Chapter 11. Plain Text, JSON, and XML

By now, nearly all the important aspects of converting PHP code to Node.js code have been covered. This chapter covers one remaining topic of relatively minor importance: data formats.

To communicate, a client, such as a web browser, passes data to the PHP code or Node.js on the server as an HTTP GET or an HTTP POST and the PHP code or Node.js server passes data back to the client in an HTTP response. A client passes data either by submitting an HTML form or making an Ajax (Asynchronous JavaScript and XML) call. A server only has a single way to respond, though: by returning data in an HTTP response body.

If a client uses an HTTP GET to pass data, the data is sent as URL parameters, which on most web browsers are shown in the address bar after the question mark (?). If there is no question mark (?), there is no data sent; the fact that an HTTP GET was made to a certain URL is the only piece of data. If there is a question mark (?) and URL parameters, the parameters are in the “URL-encoded” format. For example, the following shows some URL-encoded data:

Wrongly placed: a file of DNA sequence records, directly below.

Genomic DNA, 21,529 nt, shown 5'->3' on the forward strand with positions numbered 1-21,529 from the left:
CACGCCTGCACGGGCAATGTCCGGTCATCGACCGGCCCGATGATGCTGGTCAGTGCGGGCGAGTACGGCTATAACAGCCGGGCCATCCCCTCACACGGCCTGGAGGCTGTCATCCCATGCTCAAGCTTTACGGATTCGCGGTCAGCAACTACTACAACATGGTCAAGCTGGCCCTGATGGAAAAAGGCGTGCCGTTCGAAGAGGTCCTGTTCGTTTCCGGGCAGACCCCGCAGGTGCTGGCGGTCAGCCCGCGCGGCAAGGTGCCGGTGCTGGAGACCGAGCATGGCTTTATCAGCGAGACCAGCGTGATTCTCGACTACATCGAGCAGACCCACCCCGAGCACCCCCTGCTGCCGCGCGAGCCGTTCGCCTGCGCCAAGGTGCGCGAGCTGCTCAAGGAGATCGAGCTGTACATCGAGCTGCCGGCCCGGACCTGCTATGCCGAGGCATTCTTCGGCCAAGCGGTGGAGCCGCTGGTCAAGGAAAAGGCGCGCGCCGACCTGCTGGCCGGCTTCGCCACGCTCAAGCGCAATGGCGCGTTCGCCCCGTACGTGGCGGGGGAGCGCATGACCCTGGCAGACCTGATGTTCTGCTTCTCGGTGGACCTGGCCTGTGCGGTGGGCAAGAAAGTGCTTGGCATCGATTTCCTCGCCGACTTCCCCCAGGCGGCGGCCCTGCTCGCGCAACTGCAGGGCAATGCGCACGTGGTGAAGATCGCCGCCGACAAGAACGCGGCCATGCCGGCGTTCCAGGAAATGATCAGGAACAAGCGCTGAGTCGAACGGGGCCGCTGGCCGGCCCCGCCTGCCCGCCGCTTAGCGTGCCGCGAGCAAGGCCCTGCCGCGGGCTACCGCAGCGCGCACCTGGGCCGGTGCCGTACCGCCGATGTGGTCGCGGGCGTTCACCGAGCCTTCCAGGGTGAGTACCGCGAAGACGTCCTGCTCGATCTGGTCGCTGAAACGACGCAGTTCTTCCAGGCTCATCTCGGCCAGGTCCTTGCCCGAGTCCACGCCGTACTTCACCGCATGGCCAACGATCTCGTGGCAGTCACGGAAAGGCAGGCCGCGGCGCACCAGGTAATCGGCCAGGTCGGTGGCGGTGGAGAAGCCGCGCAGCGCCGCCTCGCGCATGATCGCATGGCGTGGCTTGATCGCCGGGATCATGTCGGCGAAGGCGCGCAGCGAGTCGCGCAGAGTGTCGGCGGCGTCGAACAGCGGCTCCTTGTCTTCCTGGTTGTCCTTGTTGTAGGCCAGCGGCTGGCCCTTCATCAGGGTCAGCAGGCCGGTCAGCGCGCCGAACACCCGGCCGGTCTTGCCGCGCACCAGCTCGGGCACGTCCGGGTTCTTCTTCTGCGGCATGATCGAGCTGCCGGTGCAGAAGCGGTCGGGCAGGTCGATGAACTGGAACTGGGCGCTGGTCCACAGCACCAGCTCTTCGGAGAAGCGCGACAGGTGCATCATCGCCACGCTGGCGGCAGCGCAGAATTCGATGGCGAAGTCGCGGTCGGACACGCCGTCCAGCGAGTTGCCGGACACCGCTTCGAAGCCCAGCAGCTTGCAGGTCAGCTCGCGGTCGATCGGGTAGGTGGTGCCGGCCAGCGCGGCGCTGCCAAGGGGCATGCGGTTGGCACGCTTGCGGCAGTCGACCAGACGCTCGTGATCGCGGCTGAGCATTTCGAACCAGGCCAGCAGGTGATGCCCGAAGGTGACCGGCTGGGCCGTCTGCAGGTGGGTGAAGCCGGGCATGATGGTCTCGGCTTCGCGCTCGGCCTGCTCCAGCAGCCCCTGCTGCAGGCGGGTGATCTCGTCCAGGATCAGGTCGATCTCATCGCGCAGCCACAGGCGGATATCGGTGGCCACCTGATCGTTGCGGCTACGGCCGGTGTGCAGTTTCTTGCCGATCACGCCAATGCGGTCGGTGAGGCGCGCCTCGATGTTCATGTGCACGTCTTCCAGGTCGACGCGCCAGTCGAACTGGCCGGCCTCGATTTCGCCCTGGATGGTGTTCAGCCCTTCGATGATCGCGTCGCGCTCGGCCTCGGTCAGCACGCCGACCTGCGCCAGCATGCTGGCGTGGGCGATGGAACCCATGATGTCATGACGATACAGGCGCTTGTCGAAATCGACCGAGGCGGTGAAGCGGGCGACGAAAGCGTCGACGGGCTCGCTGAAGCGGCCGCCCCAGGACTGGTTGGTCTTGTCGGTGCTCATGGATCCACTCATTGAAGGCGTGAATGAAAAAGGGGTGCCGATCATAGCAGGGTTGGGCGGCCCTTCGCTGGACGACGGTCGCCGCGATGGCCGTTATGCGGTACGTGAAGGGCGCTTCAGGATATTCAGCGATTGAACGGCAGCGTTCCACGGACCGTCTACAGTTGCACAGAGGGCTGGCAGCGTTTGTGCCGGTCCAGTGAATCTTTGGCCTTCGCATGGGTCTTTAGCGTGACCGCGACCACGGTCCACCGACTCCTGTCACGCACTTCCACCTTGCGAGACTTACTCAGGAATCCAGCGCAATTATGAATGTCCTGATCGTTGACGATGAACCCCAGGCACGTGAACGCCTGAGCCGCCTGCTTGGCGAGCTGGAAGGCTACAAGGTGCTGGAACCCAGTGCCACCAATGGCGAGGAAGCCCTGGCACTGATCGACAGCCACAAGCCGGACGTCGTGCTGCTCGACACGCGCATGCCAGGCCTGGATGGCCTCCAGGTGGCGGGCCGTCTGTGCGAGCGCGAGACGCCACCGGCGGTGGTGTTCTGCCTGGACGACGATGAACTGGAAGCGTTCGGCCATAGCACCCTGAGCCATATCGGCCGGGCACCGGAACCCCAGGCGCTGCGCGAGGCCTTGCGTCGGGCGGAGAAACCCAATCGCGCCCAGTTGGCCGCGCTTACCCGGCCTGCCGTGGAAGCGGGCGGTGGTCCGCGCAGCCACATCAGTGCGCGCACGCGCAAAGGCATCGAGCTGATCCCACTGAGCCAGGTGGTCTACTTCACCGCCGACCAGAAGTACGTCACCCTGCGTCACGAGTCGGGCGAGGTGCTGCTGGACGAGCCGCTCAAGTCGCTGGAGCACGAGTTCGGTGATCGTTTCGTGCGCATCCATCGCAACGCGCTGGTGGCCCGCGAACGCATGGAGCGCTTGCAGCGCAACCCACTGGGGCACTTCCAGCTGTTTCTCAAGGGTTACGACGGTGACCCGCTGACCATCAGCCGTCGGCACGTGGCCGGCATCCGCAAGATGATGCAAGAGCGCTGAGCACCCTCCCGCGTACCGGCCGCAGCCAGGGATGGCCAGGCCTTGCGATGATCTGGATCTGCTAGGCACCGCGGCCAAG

URL-encoded data is name/value pairs separated by ampersands (&). Special characters, such as spaces ( ), are encoded using percent signs (%) followed by a specific two-digit hexadecimal number.

An HTTP GET request concatenates the URL-encoded data to the end of the URL in the first line in the HTTP header. The following shows an HTTP GET request that sends ...

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